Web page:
This is NVIDIA being intentionally vague, and thus more technical marketing than information useful to programmers. E.g. Intel documents (or at least used to document, they have become more secretive as well when it comes to micro-architectural details) how each instruction maps to the available five or six issue ports, and what functional units are provided at each port.
Why are vendors being secretive about details of their processor implementations? They think it hurts their competitive position and they do not want the competition to know what their “secret sauce” is. With the effective end of Moore’s Law, the competitive battleground over the next few years will be microarchitecture, so I would expect vendors to become more guarded than ever.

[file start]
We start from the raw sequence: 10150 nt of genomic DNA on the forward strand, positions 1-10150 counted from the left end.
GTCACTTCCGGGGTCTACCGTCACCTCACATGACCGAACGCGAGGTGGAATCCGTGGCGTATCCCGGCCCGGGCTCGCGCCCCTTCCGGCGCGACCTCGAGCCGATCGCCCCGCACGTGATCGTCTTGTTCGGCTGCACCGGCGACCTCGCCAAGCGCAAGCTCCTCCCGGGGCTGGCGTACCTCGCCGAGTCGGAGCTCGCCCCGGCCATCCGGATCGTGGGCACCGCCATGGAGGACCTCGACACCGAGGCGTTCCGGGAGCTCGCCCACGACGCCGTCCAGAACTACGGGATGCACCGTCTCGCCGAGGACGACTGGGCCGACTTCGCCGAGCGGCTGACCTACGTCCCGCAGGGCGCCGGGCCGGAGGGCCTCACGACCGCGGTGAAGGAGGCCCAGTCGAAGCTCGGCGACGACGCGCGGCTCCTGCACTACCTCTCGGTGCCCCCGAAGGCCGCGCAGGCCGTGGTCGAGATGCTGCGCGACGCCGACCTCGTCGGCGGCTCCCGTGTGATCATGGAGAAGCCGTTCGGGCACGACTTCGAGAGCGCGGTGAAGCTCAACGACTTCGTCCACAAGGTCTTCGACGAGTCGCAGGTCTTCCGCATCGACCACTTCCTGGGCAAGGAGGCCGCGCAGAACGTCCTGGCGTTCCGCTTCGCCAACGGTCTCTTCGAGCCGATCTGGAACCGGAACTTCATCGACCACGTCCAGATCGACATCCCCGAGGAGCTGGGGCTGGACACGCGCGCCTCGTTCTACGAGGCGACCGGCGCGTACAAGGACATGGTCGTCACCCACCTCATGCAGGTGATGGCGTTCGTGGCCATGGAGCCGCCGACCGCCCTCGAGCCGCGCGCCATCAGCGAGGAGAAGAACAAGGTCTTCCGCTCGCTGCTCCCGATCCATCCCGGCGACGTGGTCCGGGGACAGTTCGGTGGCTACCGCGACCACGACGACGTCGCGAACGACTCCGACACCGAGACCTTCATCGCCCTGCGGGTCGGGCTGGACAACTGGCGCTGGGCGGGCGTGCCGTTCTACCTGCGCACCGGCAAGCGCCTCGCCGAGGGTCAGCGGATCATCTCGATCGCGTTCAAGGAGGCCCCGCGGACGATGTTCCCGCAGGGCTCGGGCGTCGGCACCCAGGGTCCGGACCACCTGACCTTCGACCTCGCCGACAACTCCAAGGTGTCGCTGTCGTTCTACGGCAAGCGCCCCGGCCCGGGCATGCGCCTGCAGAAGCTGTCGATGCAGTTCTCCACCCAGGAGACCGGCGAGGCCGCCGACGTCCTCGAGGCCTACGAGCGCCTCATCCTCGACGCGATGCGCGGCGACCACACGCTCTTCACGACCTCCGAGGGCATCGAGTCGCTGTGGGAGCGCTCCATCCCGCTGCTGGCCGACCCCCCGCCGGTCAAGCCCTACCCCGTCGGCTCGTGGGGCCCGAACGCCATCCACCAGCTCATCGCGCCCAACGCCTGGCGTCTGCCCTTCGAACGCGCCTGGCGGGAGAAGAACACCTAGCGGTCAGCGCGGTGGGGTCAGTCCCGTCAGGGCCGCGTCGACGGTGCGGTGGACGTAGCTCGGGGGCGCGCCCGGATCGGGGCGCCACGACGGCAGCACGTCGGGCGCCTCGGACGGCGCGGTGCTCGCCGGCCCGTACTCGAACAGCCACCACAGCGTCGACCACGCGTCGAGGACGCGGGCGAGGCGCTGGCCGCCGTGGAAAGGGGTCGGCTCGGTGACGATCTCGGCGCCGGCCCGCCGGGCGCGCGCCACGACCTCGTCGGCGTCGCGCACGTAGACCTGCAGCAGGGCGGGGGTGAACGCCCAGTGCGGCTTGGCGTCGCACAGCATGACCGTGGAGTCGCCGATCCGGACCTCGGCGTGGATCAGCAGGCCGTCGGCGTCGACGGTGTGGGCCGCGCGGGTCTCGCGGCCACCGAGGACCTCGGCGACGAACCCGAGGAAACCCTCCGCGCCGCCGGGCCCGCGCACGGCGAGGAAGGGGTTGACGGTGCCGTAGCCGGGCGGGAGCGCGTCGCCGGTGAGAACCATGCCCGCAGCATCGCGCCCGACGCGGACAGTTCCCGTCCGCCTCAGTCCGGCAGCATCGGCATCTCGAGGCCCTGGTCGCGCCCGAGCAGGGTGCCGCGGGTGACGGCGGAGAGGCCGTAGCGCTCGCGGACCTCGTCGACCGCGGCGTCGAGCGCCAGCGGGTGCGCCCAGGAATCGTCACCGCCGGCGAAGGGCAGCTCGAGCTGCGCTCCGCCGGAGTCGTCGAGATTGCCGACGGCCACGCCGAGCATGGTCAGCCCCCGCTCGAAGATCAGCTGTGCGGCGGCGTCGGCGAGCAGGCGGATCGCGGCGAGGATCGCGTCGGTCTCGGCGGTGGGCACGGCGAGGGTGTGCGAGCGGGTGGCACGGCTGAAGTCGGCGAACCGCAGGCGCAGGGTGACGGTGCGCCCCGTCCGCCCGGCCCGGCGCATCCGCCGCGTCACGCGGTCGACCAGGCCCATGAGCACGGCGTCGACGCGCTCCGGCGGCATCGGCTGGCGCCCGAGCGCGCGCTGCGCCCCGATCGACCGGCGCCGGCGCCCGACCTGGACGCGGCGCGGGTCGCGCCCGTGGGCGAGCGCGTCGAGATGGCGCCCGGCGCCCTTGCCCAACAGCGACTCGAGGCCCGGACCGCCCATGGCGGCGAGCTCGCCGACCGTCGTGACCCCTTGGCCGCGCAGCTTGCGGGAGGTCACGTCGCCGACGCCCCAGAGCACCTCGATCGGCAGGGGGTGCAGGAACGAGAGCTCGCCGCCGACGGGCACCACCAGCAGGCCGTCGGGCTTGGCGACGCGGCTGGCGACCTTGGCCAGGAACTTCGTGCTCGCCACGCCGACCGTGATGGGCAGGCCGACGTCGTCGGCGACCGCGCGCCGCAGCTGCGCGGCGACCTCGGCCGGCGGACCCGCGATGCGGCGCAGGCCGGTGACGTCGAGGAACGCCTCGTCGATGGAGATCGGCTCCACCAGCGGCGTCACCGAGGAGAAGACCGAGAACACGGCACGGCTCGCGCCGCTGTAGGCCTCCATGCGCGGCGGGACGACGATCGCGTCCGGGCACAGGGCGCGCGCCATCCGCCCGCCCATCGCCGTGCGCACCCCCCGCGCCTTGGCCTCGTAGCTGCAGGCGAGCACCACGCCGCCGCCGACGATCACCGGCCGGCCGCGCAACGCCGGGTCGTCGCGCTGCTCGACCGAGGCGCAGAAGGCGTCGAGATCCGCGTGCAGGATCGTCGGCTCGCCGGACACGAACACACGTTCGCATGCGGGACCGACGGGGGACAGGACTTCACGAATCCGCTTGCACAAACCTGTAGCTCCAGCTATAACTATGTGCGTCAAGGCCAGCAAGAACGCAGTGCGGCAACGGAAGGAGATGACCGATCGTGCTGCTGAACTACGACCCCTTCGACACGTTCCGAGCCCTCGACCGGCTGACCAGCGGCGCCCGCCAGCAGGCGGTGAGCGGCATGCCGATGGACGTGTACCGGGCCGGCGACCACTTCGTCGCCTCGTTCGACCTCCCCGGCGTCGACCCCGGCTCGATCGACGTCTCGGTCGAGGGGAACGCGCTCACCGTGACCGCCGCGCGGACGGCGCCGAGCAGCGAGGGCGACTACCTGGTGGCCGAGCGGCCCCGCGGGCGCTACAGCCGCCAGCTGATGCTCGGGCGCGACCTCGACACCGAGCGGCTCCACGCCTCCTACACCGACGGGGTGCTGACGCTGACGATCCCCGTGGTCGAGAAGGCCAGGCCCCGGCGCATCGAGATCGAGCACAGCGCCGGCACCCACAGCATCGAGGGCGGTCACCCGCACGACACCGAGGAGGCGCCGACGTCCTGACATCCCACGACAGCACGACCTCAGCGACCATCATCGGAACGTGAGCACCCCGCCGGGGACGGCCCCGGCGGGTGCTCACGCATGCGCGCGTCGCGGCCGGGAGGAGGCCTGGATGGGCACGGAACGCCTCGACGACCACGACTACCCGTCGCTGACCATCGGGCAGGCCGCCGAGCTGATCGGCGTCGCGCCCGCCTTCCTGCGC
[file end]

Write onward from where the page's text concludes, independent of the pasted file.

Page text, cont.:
In the absence of detailed information, all we can tell from the language above is that there is some amount of dual-issue capability between integer and floating-point instructions on Turing, but we don’t know what restrictions apply. So without targeted experiments, the answers to the OP questions would appear to be
- On some GPU architectures, with unknown restrictions
In practical terms, I would suggest to simply try to exploit potential parallelism (beyond the mix of integer and floating-point instructions that falls out of the compiler naturally) for improved performance. If you achieve success, report back here to save fellow programmers some work :-)